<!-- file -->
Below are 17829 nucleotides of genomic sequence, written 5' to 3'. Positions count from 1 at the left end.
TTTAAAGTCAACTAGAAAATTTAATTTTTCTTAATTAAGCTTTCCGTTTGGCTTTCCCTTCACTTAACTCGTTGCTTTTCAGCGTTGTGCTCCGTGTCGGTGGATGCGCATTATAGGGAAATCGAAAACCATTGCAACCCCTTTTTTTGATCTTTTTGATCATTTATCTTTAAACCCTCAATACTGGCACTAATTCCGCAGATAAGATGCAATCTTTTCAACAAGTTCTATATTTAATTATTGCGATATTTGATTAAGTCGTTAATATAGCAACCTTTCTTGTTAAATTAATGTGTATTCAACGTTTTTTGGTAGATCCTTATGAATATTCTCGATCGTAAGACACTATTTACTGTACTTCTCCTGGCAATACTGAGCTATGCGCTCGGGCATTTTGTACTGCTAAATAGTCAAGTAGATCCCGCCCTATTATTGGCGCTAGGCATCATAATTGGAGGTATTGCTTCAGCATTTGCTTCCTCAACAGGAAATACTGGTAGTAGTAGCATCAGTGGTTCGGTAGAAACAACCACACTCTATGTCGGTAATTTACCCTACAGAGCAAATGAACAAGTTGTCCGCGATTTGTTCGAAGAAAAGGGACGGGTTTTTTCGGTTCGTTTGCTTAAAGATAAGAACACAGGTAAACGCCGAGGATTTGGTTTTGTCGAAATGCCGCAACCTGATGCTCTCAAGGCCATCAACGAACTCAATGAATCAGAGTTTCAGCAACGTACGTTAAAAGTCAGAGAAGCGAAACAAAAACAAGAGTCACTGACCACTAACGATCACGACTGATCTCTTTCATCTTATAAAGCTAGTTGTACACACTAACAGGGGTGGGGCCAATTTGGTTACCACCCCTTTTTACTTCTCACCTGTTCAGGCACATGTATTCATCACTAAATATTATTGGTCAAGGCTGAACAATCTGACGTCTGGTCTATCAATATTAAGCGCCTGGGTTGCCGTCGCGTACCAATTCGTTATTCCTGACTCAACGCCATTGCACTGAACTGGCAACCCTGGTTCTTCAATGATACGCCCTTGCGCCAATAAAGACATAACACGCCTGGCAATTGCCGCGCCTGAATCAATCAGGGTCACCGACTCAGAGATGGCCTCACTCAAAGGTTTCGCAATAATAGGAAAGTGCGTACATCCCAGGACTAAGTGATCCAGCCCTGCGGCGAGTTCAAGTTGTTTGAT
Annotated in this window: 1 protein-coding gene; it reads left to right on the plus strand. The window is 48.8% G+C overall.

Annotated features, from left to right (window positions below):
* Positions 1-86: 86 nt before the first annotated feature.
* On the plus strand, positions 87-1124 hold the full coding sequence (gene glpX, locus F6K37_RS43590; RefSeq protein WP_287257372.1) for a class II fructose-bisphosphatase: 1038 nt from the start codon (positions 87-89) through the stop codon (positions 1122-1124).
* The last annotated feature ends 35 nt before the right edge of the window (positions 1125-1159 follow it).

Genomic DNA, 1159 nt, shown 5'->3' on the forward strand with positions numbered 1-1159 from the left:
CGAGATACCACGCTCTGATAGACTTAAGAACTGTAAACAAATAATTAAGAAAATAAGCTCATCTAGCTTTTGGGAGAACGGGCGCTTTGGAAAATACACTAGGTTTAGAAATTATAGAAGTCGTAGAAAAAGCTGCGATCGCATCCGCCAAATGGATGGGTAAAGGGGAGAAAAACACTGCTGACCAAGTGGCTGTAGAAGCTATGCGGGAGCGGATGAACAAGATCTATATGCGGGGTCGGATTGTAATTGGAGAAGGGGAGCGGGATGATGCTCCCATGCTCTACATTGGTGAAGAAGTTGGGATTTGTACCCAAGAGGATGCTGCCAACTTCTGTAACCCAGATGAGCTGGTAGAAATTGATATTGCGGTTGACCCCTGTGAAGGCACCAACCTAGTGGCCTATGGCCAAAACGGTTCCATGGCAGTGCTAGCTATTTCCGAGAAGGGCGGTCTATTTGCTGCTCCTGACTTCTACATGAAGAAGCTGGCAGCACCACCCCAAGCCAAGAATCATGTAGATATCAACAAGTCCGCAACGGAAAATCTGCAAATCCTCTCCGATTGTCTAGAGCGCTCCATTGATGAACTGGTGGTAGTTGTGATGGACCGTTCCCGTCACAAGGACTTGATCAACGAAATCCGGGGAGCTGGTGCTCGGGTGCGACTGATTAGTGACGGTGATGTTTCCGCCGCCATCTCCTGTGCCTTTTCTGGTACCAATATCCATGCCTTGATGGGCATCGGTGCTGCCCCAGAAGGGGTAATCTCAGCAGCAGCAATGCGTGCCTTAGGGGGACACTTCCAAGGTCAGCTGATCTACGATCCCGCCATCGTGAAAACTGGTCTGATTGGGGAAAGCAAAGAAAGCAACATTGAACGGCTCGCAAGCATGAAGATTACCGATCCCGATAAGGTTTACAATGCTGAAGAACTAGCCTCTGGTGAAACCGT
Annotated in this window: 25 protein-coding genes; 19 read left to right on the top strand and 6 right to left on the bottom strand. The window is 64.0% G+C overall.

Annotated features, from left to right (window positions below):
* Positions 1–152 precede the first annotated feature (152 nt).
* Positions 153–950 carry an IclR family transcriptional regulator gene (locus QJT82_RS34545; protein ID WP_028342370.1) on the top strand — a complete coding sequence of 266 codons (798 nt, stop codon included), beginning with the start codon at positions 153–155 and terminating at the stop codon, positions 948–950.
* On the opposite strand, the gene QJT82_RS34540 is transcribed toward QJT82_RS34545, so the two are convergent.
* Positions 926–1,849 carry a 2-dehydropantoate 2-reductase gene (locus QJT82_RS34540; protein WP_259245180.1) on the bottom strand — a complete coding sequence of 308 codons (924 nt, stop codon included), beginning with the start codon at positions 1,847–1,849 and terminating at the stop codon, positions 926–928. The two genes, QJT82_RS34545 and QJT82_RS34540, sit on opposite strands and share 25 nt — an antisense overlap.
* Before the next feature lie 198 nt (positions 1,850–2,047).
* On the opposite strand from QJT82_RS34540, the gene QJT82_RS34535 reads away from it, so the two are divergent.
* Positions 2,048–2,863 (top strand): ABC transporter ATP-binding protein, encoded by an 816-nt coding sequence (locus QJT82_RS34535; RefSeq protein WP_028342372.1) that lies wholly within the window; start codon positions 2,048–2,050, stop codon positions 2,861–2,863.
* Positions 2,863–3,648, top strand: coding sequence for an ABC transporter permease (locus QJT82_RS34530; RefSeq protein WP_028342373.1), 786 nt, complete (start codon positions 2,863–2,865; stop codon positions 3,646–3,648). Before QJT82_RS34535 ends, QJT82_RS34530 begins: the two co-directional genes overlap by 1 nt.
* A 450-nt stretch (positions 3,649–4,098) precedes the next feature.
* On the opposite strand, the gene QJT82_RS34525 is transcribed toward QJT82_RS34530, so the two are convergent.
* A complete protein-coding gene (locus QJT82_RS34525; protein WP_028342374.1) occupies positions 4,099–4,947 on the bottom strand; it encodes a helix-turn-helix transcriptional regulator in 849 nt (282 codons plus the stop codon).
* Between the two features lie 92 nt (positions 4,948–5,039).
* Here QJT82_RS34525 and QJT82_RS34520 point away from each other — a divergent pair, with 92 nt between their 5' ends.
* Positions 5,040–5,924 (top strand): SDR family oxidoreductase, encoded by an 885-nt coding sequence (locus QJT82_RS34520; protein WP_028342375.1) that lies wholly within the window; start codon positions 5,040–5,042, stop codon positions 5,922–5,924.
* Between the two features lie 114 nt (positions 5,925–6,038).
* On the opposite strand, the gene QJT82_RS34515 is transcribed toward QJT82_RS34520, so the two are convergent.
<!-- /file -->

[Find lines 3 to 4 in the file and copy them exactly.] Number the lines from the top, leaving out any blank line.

Annotated in this window: 1 protein-coding gene; it reads left to right on the plus strand. The window is 48.8% G+C overall.

Annotated features, from left to right (window positions below):